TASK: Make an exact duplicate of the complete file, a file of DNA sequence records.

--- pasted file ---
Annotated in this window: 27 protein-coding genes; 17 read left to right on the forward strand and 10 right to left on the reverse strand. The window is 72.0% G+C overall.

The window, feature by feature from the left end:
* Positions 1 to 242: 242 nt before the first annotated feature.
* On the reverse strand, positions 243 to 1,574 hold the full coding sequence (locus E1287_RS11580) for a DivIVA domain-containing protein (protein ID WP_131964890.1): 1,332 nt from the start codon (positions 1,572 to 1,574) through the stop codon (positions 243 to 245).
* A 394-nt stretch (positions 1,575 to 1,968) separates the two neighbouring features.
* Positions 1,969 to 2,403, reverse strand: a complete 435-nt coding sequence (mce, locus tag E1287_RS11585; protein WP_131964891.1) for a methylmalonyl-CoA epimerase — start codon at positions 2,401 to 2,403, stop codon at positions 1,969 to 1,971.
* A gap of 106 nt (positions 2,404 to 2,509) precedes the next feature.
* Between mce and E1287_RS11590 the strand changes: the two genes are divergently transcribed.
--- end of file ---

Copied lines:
Annotated in this window: 27 protein-coding genes; 17 read left to right on the forward strand and 10 right to left on the reverse strand. The window is 72.0% G+C overall.

The window, feature by feature from the left end:
* Positions 1 to 242: 242 nt before the first annotated feature.
* On the reverse strand, positions 243 to 1,574 hold the full coding sequence (locus E1287_RS11580) for a DivIVA domain-containing protein (protein ID WP_131964890.1): 1,332 nt from the start codon (positions 1,572 to 1,574) through the stop codon (positions 243 to 245).
* A 394-nt stretch (positions 1,575 to 1,968) separates the two neighbouring features.
* Positions 1,969 to 2,403, reverse strand: a complete 435-nt coding sequence (mce, locus tag E1287_RS11585; protein WP_131964891.1) for a methylmalonyl-CoA epimerase — start codon at positions 2,401 to 2,403, stop codon at positions 1,969 to 1,971.
* A gap of 106 nt (positions 2,404 to 2,509) precedes the next feature.
* Between mce and E1287_RS11590 the strand changes: the two genes are divergently transcribed.